Pension Lump Sum Rollover: Advantages And Disadvantages

Accountancy Resources

Pension Lump Sum Rollover: Advantages And Disadvantages


During the early post-World War II days, employers implemented defined benefit pension plans to provide retirement income to the workers who were loyal enough to the company to spend their careers there. This was the way of life for many American workers, and many employees spent an entire career with one company. Saving for retirement was not an issue for some workers. It wasn’t until decades later that the true cost of maintaining these plans was discovered by the companies providing them.

Defined Benefit pension plans have been the catalyst in many corporate bankruptcies over the years as the liabilities under the plans swelled to unsustainable levels. As a result, the companies still providing pension plans have been forced to make difficult decisions regarding the payment of retirement income to employees who are near retirement or already retired. As Defined Benefit pension plans continue their slow fade into extinction, the few individuals still covered under these plans are now being faced with some difficult decisions.

Some companies have been able to unload all or a portion of their pension liability onto insurance and annuity companies, allowing the insurance companies to take over the plan in exchange for providing a guaranteed income to the existing plan participants. Other companies have been forced to reduce benefits or offer employees a smaller lump sum payment instead of lifetime payments which were customary under most original pension plans. Many employees are now faced with deciding between a lifetime payment and a lump sum payment and are often not given much time to weigh the options carefully and make an informed decision. Taking a lump sum vs. a lifetime payout has its advantages and disadvantages.

Advantages of the Lump Sum Pension Rollover

A lump-sum pension rollover allows the employee to take control of the investment options for that lump sum. The individual will be able to make decisions on how to invest that money or hire a financial advisor or investment manager to assist with the process. The employee will also have full control of and access to any or all of the money in the account as needed, unlike the lifetime income payment where they only receive a set payment each month. Further, if the individual dies, his or her spouse, children, or other heirs will have access to any money left in the account. The individual will pay taxes on the money only when she withdraws it from the account, so investments in the account will continue to grow tax-deferred. It is possible that the investments chosen may perform well, providing higher income than otherwise may have been available under a lifetime payment from the pension. These benefits of taking a lump sum rollover must be weighed against the benefits of taking a set income.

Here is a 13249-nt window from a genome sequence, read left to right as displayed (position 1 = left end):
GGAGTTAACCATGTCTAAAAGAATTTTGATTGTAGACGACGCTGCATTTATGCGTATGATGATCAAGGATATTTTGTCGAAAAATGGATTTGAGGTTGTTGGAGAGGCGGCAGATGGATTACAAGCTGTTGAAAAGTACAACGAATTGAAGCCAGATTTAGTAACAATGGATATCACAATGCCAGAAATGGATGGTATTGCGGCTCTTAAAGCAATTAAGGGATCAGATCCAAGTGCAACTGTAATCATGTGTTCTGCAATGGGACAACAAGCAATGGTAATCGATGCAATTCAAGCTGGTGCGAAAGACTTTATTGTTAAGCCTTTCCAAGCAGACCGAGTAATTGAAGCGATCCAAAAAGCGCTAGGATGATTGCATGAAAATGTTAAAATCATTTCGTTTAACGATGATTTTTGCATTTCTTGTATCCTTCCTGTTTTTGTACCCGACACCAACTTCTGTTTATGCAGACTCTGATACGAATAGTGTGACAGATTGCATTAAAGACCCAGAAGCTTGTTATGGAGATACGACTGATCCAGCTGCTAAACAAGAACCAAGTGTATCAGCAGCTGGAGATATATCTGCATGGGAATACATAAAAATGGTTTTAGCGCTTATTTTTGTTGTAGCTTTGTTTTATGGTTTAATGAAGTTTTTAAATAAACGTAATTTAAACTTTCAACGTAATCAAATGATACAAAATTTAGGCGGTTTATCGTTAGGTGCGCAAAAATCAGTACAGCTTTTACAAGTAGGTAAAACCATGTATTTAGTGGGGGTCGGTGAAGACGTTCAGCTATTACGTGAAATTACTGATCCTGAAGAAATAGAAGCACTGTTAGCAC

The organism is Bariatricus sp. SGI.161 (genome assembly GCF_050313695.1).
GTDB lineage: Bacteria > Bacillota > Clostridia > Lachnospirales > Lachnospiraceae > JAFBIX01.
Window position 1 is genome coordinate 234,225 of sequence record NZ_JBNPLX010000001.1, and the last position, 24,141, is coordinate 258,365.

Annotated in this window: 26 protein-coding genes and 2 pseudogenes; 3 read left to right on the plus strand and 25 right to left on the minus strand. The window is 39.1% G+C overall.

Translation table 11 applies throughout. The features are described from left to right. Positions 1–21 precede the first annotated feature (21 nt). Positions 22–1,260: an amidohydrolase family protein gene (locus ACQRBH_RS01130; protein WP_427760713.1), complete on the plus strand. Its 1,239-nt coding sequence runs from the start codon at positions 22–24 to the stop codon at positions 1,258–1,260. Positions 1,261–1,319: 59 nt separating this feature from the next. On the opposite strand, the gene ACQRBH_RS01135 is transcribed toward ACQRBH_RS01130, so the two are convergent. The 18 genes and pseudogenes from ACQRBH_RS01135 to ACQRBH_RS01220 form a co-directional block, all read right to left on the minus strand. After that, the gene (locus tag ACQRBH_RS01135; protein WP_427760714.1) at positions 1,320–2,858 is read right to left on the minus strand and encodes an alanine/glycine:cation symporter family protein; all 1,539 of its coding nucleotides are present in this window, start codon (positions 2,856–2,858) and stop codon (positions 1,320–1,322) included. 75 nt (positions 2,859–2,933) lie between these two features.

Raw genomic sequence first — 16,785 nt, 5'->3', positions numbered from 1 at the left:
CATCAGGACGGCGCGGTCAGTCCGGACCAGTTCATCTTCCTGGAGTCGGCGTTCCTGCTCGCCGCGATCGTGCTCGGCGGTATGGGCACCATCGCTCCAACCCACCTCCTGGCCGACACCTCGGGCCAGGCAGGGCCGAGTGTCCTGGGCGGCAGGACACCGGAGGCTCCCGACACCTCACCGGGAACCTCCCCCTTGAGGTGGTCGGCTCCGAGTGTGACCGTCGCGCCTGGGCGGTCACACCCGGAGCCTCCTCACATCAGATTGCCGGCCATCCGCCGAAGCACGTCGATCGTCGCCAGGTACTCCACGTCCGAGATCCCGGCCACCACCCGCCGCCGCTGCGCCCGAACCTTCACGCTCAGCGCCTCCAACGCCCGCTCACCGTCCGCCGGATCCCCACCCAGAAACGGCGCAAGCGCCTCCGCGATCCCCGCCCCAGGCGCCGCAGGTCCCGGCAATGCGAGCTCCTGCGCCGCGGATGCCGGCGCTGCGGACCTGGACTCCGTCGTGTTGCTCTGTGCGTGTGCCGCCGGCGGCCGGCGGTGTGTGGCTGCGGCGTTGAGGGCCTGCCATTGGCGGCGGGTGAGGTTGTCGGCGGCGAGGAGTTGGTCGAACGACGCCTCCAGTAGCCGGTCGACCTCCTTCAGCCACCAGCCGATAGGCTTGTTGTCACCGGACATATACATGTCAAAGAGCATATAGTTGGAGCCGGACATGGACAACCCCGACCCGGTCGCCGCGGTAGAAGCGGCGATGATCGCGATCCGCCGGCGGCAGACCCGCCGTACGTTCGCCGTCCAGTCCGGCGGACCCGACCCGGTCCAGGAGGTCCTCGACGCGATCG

Lifetime Income

When a lump sum rollover is not taken, the only option available is to take a predetermined amount of income. This can usually be payable over the life of the individual, for a specific number of years, or until the second to die of a married couple. The investment risk is borne by the company or by an insurance contract, so payments to the individual are guaranteed and backed to some extent by the Pension Benefit Guaranty Corporation. If the individual has chosen to take the payments over his or her own lifetime and dies before the spouse, the spouse will not continue receiving any payments. A joint life payment must be chosen in order to avoid this. Like the lump sum rollover, payments are taxable as ordinary income only when they are received.

Comparing the Lifetime Income Option vs. the Lump Sum Rollover

While the lump sum rollover has advantages and disadvantages, the only way to make the most informed decision is to look at the payments over a lifetime versus the amount available in a lump sum. In order to determine the true benefit of each, it is important to do a simple calculation to compare the options. By dividing the total annual income from an income payout by the total lump sum available for rollover, it is easy to see what the “spend rate” would have to be on the lump sum to equal the lifetime payments. Let’s say you have the option to take a $100,000 lump sum or $600 per month for life. $600 per month is $7,200 per year. So if we divide the annual income of $7,200 by the $100,000 lump sum available for rollover, that means we would have to take 7.2% of the total lump sum rollover value each year to equal the monthly payments available under the guaranteed income option.

Depending on the age when these payments begin and the life expectancy of the individual, the lifetime payment amount will vary. The older the individual is, the higher the annual income will be from the lifetime payment. Younger individuals are likely better off taking the lump sum and investing it for the long run, whereas, older individuals may be better off with the income for life.